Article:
to the Plaintiff in the instant case  as in the instant case the Plaintiff was very
well aware of the material which it had to place on record in respect of the
case of the readiness and willingness and having not done so, the Plaintiff now
cannot   be   permitted   to   adduce   additional   evidence   and   bring   the   said
documents on record. The learned counsel sought to distinguish the judgment
of the Apex Court in Velusamy's case (supra) on the basis of the fact that in

Velusamy's  case (supra) the facts in respect of which the permission to file
additional affidavit of evidence was sought was in respect of the events which
had taken place post the filing of the suit and in fact just before the arguments
had commenced.  Such is not the case in the instant matter, according to the
learned counsel and therefore invocation of Order XVIII Rule 17 of the Code of
Civil   Procedure   or   Section   151   of   the   Code   of   Civil   Procedure   cannot   be
permitted.
11 The learned counsel appearing on behalf of the Respondent Nos.9
to 15 Shri Bodke would support the submissions made by the learned counsel
for the Respondent Nos. 1(a) to 1(c) Shri Merchant, however, in addition
would contend that the instant Notice of Motion was filed after the application
filed by the Defendant No.2 (c) and 2(d) was rejected by the Trial Court and is
therefore an afterthought. The learned counsel would contend that having
regard to the evidence which had come on record on behalf of the Plaintiff,
that the Defendants did not choose to lead any evidence.
12 The learned counsel appearing on behalf of the Respondent Nos.2
(d) and 2(e) Shri Khatri would also support the submissions made by the
learned counsel for the Respondent Nos.1(a) to 1(c) Shri Merchant, however,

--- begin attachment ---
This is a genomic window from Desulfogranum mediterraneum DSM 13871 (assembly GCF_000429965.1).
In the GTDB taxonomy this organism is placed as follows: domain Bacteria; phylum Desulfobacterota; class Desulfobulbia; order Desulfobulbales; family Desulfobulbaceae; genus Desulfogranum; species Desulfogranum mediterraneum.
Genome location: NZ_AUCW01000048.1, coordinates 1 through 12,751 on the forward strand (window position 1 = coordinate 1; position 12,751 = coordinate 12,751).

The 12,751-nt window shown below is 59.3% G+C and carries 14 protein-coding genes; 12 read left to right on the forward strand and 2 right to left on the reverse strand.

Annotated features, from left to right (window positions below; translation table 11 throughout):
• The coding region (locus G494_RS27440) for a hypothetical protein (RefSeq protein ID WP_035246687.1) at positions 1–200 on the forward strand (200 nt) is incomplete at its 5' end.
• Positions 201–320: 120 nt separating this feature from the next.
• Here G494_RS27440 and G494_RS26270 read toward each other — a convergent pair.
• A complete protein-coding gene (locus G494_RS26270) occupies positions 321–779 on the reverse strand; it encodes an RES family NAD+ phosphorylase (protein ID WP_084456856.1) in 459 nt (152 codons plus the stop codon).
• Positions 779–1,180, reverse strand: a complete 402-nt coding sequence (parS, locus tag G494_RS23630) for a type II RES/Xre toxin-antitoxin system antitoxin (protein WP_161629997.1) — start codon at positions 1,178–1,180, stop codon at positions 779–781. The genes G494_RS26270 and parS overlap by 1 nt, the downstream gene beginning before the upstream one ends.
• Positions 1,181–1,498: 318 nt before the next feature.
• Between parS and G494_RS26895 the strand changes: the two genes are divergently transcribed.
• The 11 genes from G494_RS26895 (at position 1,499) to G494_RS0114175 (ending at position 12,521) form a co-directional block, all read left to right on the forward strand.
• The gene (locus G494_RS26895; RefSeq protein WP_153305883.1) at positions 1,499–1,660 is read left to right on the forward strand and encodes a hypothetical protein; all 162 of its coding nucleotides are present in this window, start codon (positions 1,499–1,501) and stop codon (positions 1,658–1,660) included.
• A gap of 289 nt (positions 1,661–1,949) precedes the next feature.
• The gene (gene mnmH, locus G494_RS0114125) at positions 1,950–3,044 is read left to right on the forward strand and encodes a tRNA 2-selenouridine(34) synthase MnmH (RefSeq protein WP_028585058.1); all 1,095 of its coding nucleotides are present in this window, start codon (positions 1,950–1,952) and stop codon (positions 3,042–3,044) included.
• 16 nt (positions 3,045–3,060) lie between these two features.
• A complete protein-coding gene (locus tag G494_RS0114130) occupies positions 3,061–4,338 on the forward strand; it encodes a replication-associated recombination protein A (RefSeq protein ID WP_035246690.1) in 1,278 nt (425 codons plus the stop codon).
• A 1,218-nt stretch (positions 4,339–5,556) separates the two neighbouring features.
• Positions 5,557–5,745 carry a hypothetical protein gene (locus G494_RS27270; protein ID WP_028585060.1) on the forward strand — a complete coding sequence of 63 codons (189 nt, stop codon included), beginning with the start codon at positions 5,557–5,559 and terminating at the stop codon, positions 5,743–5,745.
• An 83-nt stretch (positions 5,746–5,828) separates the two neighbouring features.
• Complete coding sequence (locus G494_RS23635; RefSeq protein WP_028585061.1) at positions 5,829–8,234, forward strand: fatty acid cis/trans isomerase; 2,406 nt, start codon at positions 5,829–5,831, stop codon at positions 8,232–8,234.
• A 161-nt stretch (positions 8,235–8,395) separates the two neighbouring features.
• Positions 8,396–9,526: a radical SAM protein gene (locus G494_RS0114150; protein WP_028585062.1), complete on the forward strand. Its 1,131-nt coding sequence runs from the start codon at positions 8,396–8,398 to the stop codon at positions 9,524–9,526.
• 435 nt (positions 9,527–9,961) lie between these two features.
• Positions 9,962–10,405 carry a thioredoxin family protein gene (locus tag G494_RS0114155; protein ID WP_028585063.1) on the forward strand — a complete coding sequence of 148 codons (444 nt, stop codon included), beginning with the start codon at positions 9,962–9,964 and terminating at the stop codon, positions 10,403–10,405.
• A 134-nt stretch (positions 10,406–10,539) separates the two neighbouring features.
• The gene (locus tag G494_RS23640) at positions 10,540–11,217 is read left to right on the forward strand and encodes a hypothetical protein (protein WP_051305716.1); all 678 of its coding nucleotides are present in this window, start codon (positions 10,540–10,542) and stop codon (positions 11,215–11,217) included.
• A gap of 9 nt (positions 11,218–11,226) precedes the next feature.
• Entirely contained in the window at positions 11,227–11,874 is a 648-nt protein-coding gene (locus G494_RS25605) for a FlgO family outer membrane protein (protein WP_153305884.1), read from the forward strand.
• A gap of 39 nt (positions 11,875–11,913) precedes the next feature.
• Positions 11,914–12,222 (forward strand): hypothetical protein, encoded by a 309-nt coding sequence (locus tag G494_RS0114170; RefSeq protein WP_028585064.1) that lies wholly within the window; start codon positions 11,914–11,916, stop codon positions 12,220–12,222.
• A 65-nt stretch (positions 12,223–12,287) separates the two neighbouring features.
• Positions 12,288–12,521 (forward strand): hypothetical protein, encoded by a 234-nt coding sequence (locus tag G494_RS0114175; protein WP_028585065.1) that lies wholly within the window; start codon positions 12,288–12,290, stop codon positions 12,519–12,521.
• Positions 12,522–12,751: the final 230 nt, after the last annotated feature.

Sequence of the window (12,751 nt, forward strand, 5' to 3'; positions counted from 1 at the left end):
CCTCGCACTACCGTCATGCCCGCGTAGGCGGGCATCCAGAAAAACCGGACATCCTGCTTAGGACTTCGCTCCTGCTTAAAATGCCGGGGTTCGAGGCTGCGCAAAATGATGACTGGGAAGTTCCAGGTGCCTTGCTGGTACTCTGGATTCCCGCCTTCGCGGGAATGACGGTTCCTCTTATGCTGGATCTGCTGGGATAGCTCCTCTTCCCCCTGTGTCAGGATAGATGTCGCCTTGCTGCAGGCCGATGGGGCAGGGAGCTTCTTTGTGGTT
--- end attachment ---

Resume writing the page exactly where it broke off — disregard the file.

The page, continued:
in addition would contend that the delay and laches in filing the Notice of
Motion has not been properly explained by the Plaintiff, and therefore, this

Court would not permit the Plaintiff to invoke Order XVIII Rule 17 of the Code
of Civil Procedure or Section 151 of the Code of Civil Procedure.
13 Having   heard   the   learned   counsel   for   the   parties,   I   have
considered the rival contentions.   The question that is posed in the above
Petition is whether the Plaintiff should be allowed to lead additional evidence
and thereby re­open its evidence.  To answer the said question the facts which
have been narrated herein above would have to be re­visited.   As indicated
above,   the   suit   in   question   has   been   filed   for   specific   performance   of   4
agreements dated 13/2/1975 in respect of the 4 plots of land.  It appears that
the owners had also agreed to sell other plot of lands to the Plaintiff's society,
save and except the 4 lands which are the subject matter of the 4 agreements
of which specific performance is sought, the other lands have been conveyed to
the  Plaintiff  society.   It is also required to be  noted that pursuant to the
agreements to sale and the power of attorney executed by the owners the
Plaintiff society has constructed 15 buildings for its members, which members
as mentioned herein above are belonging to the company known as Mukund
Iron.     It   seems   that   the   said   construction   was   carried   out   after   the
amalgamation of all the plots. The said buildings have been constructed in the
early eighties and are presently in occupation of the Plaintiff's members.  In so
far as the agreements in question are concerned, as indicated herein above, in
paragraphs   14   to   16   the   Plaintiff   has   pleaded   its   case   of   readiness   and

willingness to perform its part of the agreements and has also pleaded the
refusal   of   the   Defendants   to   abide   by   the   terms   and   conditions   of   the
agreements. The Plaintiff has also referred to the documents in support of the
said case which find place in paragraph 14 of the plaint.  No doubt the affidavit